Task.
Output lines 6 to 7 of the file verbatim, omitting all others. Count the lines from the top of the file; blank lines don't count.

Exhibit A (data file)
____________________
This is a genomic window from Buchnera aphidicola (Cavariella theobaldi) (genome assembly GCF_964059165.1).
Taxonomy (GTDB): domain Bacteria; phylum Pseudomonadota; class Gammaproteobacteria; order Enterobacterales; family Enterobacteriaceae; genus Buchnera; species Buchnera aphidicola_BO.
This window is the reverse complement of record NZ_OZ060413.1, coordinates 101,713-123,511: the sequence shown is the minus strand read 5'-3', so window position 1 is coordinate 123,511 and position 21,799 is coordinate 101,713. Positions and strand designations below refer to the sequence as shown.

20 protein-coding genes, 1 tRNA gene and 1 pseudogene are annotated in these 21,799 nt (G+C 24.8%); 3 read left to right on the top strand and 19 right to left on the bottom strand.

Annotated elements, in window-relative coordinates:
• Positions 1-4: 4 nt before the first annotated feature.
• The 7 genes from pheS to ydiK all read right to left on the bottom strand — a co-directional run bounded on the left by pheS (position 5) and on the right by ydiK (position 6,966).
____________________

• Positions 1-4: 4 nt before the first annotated feature.
• The 7 genes from pheS to ydiK all read right to left on the bottom strand — a co-directional run bounded on the left by pheS (position 5) and on the right by ydiK (position 6,966).